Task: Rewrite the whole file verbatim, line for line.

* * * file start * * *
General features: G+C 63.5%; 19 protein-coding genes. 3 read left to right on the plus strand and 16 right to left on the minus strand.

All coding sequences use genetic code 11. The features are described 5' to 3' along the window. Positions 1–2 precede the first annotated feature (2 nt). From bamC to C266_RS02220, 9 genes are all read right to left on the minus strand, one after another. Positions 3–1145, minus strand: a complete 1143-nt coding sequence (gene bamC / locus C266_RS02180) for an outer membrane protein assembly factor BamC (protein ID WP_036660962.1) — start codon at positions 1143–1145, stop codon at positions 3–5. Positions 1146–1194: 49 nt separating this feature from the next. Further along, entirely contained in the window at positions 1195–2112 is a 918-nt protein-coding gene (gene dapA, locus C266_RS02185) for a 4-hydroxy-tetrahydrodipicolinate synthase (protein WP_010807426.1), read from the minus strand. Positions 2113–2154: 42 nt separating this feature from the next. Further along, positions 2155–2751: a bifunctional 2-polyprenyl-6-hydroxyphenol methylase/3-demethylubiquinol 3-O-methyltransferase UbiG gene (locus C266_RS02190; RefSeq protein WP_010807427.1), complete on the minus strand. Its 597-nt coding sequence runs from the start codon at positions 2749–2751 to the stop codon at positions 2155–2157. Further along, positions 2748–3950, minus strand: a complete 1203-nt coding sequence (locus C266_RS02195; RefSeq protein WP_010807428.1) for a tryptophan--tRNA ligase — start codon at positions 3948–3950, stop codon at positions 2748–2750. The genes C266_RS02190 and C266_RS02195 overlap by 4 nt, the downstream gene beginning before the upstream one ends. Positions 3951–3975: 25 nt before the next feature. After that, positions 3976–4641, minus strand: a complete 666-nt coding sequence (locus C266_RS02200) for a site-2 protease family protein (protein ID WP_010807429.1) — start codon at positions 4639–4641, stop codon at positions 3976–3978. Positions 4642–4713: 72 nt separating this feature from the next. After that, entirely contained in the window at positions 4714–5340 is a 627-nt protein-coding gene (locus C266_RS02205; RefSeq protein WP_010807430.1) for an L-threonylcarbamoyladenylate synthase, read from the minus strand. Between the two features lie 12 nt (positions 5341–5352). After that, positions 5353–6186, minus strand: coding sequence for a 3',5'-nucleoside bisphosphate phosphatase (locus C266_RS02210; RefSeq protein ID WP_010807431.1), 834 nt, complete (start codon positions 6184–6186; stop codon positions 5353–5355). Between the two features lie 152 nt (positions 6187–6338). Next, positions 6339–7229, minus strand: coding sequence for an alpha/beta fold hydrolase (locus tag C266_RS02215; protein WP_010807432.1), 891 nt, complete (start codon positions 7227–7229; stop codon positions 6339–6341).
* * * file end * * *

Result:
General features: G+C 63.5%; 19 protein-coding genes. 3 read left to right on the plus strand and 16 right to left on the minus strand.

All coding sequences use genetic code 11. The features are described 5' to 3' along the window. Positions 1–2 precede the first annotated feature (2 nt). From bamC to C266_RS02220, 9 genes are all read right to left on the minus strand, one after another. Positions 3–1145, minus strand: a complete 1143-nt coding sequence (gene bamC / locus C266_RS02180) for an outer membrane protein assembly factor BamC (protein ID WP_036660962.1) — start codon at positions 1143–1145, stop codon at positions 3–5. Positions 1146–1194: 49 nt separating this feature from the next. Further along, entirely contained in the window at positions 1195–2112 is a 918-nt protein-coding gene (gene dapA, locus C266_RS02185) for a 4-hydroxy-tetrahydrodipicolinate synthase (protein WP_010807426.1), read from the minus strand. Positions 2113–2154: 42 nt separating this feature from the next. Further along, positions 2155–2751: a bifunctional 2-polyprenyl-6-hydroxyphenol methylase/3-demethylubiquinol 3-O-methyltransferase UbiG gene (locus C266_RS02190; RefSeq protein WP_010807427.1), complete on the minus strand. Its 597-nt coding sequence runs from the start codon at positions 2749–2751 to the stop codon at positions 2155–2157. Further along, positions 2748–3950, minus strand: a complete 1203-nt coding sequence (locus C266_RS02195; RefSeq protein WP_010807428.1) for a tryptophan--tRNA ligase — start codon at positions 3948–3950, stop codon at positions 2748–2750. The genes C266_RS02190 and C266_RS02195 overlap by 4 nt, the downstream gene beginning before the upstream one ends. Positions 3951–3975: 25 nt before the next feature. After that, positions 3976–4641, minus strand: a complete 666-nt coding sequence (locus C266_RS02200) for a site-2 protease family protein (protein ID WP_010807429.1) — start codon at positions 4639–4641, stop codon at positions 3976–3978. Positions 4642–4713: 72 nt separating this feature from the next. After that, entirely contained in the window at positions 4714–5340 is a 627-nt protein-coding gene (locus C266_RS02205; RefSeq protein WP_010807430.1) for an L-threonylcarbamoyladenylate synthase, read from the minus strand. Between the two features lie 12 nt (positions 5341–5352). After that, positions 5353–6186, minus strand: coding sequence for a 3',5'-nucleoside bisphosphate phosphatase (locus C266_RS02210; RefSeq protein ID WP_010807431.1), 834 nt, complete (start codon positions 6184–6186; stop codon positions 5353–5355). Between the two features lie 152 nt (positions 6187–6338). Next, positions 6339–7229, minus strand: coding sequence for an alpha/beta fold hydrolase (locus tag C266_RS02215; protein WP_010807432.1), 891 nt, complete (start codon positions 7227–7229; stop codon positions 6339–6341).